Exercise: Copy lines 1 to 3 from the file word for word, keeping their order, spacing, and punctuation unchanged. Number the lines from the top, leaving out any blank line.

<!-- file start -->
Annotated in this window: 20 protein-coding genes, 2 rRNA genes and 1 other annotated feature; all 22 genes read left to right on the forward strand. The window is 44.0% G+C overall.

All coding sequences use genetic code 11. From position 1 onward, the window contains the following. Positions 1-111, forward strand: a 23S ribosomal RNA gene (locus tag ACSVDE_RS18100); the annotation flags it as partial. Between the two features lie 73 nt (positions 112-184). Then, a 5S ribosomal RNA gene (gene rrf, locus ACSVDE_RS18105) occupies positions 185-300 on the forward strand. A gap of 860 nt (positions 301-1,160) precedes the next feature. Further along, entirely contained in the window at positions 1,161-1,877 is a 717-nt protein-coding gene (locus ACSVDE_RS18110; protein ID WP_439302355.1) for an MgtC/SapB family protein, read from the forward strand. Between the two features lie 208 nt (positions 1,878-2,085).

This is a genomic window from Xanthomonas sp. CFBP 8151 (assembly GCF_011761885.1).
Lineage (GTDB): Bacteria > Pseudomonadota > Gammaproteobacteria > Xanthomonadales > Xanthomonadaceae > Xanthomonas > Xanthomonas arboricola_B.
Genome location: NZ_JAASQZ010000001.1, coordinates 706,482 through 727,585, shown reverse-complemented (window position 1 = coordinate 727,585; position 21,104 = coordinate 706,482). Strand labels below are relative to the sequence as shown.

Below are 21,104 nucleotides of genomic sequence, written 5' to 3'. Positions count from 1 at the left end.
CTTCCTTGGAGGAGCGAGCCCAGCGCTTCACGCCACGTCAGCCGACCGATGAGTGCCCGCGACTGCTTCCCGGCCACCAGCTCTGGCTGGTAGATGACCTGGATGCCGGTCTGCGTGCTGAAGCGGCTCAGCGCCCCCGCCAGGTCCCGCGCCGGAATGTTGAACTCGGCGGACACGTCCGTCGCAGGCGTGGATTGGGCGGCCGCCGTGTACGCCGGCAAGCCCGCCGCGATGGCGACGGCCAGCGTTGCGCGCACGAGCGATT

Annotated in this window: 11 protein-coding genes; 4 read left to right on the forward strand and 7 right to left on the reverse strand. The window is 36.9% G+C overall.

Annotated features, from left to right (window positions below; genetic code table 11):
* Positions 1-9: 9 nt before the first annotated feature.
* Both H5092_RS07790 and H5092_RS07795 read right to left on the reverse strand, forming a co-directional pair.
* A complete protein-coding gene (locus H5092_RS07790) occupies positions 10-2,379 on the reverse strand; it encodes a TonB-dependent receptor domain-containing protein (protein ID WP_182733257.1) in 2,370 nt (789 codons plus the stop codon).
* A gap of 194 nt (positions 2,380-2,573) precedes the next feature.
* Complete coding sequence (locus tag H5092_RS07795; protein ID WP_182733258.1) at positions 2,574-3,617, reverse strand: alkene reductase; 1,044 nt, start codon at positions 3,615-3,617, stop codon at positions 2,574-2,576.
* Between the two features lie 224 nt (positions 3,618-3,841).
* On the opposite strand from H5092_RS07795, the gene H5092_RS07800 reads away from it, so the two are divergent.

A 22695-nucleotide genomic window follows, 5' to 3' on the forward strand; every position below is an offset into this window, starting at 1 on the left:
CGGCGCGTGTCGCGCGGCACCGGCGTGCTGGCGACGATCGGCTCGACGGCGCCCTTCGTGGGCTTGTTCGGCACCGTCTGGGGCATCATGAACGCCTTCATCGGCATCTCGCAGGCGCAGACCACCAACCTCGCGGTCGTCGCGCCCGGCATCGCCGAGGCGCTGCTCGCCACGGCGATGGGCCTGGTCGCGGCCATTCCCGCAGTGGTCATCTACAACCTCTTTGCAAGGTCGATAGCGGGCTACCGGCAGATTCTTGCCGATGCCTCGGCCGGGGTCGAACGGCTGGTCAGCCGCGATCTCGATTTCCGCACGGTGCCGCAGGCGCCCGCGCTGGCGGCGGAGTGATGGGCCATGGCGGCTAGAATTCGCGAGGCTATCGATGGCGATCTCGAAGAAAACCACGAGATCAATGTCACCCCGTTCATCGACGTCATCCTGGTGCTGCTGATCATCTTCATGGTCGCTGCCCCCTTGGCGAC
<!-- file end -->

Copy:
Annotated in this window: 20 protein-coding genes, 2 rRNA genes and 1 other annotated feature; all 22 genes read left to right on the forward strand. The window is 44.0% G+C overall.

All coding sequences use genetic code 11. From position 1 onward, the window contains the following. Positions 1-111, forward strand: a 23S ribosomal RNA gene (locus tag ACSVDE_RS18100); the annotation flags it as partial. Between the two features lie 73 nt (positions 112-184). Then, a 5S ribosomal RNA gene (gene rrf, locus ACSVDE_RS18105) occupies positions 185-300 on the forward strand. A gap of 860 nt (positions 301-1,160) precedes the next feature. Further along, entirely contained in the window at positions 1,161-1,877 is a 717-nt protein-coding gene (locus ACSVDE_RS18110; protein ID WP_439302355.1) for an MgtC/SapB family protein, read from the forward strand. Between the two features lie 208 nt (positions 1,878-2,085).

This is a genomic window from Xanthomonas sp. CFBP 8151 (assembly GCF_011761885.1).